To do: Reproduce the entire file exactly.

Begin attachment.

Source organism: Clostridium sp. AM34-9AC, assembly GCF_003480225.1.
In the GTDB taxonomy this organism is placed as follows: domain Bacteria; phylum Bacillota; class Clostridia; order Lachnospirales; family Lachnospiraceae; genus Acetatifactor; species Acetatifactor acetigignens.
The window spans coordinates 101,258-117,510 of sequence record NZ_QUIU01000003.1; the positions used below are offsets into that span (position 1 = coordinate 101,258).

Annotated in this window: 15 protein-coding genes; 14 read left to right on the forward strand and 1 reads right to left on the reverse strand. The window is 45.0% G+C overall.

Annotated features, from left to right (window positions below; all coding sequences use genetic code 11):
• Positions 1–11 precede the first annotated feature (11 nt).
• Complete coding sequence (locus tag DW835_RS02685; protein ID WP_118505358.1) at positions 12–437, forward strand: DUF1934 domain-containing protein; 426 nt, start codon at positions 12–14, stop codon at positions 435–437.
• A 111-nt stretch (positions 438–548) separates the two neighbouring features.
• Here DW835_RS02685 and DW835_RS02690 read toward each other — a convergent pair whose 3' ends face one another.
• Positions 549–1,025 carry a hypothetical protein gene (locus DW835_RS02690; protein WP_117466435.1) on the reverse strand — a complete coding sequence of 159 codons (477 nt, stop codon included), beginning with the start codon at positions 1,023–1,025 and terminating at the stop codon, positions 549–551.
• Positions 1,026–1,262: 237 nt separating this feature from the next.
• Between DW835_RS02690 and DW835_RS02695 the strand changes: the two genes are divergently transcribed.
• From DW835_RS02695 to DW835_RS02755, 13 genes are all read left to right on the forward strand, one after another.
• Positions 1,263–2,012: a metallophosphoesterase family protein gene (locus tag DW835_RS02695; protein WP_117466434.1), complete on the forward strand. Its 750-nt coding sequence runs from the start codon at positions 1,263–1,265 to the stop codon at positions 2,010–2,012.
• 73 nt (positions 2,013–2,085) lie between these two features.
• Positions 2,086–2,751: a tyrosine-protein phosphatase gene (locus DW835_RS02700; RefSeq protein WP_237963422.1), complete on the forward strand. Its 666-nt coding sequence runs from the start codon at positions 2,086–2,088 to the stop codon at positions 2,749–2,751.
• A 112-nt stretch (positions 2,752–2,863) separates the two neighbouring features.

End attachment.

Source organism: Clostridium sp. AM34-9AC, assembly GCF_003480225.1.
In the GTDB taxonomy this organism is placed as follows: domain Bacteria; phylum Bacillota; class Clostridia; order Lachnospirales; family Lachnospiraceae; genus Acetatifactor; species Acetatifactor acetigignens.
The window spans coordinates 101,258-117,510 of sequence record NZ_QUIU01000003.1; the positions used below are offsets into that span (position 1 = coordinate 101,258).

Annotated in this window: 15 protein-coding genes; 14 read left to right on the forward strand and 1 reads right to left on the reverse strand. The window is 45.0% G+C overall.

Annotated features, from left to right (window positions below; all coding sequences use genetic code 11):
• Positions 1–11 precede the first annotated feature (11 nt).
• Complete coding sequence (locus tag DW835_RS02685; protein ID WP_118505358.1) at positions 12–437, forward strand: DUF1934 domain-containing protein; 426 nt, start codon at positions 12–14, stop codon at positions 435–437.
• A 111-nt stretch (positions 438–548) separates the two neighbouring features.
• Here DW835_RS02685 and DW835_RS02690 read toward each other — a convergent pair whose 3' ends face one another.
• Positions 549–1,025 carry a hypothetical protein gene (locus DW835_RS02690; protein WP_117466435.1) on the reverse strand — a complete coding sequence of 159 codons (477 nt, stop codon included), beginning with the start codon at positions 1,023–1,025 and terminating at the stop codon, positions 549–551.
• Positions 1,026–1,262: 237 nt separating this feature from the next.
• Between DW835_RS02690 and DW835_RS02695 the strand changes: the two genes are divergently transcribed.
• From DW835_RS02695 to DW835_RS02755, 13 genes are all read left to right on the forward strand, one after another.
• Positions 1,263–2,012: a metallophosphoesterase family protein gene (locus tag DW835_RS02695; protein WP_117466434.1), complete on the forward strand. Its 750-nt coding sequence runs from the start codon at positions 1,263–1,265 to the stop codon at positions 2,010–2,012.
• 73 nt (positions 2,013–2,085) lie between these two features.
• Positions 2,086–2,751: a tyrosine-protein phosphatase gene (locus DW835_RS02700; RefSeq protein WP_237963422.1), complete on the forward strand. Its 666-nt coding sequence runs from the start codon at positions 2,086–2,088 to the stop codon at positions 2,749–2,751.
• A 112-nt stretch (positions 2,752–2,863) separates the two neighbouring features.